This will allow you to go back two weeks with daily changes.
- A weekly backup job, where you keep the last 12 backup files.
This will allow you to go back three months with weekly changes.
- A monthly backup job, where you keep the last 24 backup files.
This will allow you to go back two years with monthly changes.
If your WordPress site only changes weekly you can consider not scheduling the daily backup job.
If your WordPress site contains a lot of media files that rarely change you can consider backing up those files manually or only in the monthly backup job to save space.
If you are using Datafeedr you should be storing your product image files locally (for performance reasons).
If you have many products in your store consider leaving out the store folder from your backup.
All files in this folder can be re-downloaded with very little effort.
Remember to backup your merchant logos if you have created any yourself!
Follow these steps to setup your backup correctly:
- The default setup for BackWPup is to store the backups in your wp-content folder.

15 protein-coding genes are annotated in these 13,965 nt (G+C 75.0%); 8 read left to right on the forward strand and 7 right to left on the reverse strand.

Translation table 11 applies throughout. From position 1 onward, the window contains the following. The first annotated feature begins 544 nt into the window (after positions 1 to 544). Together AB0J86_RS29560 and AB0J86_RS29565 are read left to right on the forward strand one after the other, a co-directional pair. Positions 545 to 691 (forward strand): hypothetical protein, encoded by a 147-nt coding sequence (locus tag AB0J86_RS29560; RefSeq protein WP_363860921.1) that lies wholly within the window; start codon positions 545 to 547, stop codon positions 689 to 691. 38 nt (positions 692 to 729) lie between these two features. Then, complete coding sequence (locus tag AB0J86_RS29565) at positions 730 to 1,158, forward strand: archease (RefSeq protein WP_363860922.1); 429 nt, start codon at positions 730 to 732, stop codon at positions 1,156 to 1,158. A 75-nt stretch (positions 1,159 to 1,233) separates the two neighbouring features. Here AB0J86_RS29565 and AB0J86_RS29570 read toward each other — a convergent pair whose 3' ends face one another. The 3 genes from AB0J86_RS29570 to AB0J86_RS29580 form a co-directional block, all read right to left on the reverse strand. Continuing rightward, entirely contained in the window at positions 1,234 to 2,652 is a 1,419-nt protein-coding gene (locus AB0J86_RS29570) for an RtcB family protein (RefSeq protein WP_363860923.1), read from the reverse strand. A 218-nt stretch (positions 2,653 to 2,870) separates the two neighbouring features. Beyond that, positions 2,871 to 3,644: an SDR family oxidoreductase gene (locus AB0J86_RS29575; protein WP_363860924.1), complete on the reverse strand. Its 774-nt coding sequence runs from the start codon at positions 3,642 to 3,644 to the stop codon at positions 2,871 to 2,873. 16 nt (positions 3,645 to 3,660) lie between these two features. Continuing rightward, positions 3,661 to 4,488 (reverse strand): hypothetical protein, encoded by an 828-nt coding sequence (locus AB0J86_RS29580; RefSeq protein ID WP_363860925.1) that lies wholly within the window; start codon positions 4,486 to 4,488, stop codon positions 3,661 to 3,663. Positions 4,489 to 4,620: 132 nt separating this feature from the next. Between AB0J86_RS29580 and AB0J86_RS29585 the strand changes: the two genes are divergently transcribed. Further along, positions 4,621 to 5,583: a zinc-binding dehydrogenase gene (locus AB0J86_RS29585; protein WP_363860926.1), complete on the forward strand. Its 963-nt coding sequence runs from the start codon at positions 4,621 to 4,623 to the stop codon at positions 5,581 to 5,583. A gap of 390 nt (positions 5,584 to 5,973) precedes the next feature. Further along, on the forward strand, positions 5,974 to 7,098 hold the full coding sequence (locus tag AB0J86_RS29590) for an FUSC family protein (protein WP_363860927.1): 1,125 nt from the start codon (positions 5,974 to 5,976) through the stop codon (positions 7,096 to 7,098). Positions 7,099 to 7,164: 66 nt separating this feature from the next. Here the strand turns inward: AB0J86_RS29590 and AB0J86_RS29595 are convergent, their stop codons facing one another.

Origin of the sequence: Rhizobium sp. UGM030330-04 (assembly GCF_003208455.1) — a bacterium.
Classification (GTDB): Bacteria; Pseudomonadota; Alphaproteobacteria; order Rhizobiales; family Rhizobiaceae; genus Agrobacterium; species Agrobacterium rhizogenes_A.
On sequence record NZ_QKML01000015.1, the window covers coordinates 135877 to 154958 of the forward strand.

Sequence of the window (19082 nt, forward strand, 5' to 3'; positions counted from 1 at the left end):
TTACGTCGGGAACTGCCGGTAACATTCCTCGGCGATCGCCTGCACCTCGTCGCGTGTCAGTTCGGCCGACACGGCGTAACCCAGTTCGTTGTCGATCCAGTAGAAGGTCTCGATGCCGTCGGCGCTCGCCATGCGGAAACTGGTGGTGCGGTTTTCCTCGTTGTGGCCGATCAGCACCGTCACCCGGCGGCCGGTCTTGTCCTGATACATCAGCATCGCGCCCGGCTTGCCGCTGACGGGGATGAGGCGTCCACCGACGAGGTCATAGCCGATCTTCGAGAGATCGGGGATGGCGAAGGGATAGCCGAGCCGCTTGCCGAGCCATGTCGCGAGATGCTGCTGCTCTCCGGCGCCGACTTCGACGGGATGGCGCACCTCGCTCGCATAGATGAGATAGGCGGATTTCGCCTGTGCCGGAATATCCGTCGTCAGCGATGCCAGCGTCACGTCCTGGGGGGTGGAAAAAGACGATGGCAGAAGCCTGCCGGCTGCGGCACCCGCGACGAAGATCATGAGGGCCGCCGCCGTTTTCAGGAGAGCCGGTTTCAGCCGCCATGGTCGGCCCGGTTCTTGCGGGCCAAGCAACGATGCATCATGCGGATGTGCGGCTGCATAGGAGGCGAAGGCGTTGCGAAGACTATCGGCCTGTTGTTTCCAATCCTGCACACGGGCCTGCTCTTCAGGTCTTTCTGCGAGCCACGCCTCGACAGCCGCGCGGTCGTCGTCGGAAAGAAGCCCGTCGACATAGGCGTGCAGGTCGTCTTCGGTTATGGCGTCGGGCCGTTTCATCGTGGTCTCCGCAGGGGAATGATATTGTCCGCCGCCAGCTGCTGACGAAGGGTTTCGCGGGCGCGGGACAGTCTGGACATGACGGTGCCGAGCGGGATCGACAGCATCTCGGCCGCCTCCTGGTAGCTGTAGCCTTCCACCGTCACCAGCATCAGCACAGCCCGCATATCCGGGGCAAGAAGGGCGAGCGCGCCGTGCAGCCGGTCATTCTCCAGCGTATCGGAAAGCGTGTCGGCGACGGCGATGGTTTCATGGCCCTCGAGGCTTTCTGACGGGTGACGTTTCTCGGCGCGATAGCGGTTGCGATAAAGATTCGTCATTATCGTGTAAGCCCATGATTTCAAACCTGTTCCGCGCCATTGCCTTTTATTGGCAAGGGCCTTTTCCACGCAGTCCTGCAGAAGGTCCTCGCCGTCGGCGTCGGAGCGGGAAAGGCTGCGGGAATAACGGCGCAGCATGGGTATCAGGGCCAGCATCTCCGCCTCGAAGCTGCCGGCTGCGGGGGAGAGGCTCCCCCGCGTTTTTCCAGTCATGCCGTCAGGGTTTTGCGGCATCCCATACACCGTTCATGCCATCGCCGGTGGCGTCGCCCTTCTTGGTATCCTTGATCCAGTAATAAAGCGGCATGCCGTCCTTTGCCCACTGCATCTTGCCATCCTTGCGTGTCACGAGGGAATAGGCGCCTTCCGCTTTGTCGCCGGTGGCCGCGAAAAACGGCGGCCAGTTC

The backup files contain sensitive information about your site, so you want to store the backups outside the public_html folder.
This way the backup files will not be accessible from the internet.
In your hosting account create a folder at the same level as the public_html folder to hold your backup files.
Then create a folder for each type of backup job you wish to create: daily, weekly and monthly.
- Install and activate the BackWPup plugin.
- Go to Settings.
Enter the path to your log files. Note that the log files from all three types of jobs will be stored in the same folder – the backups folder.
- Delete the folder(s) BackWPup automatically created in wp-content.
Note part of the name is random, so yours will be different.
If you have two folders with similar names delete both.
- Add a new job.
- Give the backup a name.
- For Job Type we recommend you only select Optimize Database Tables and Check Database Tables for the monthly job.
- Activate scheduling and select the time interval you require.
- Optionally exclude selected folders.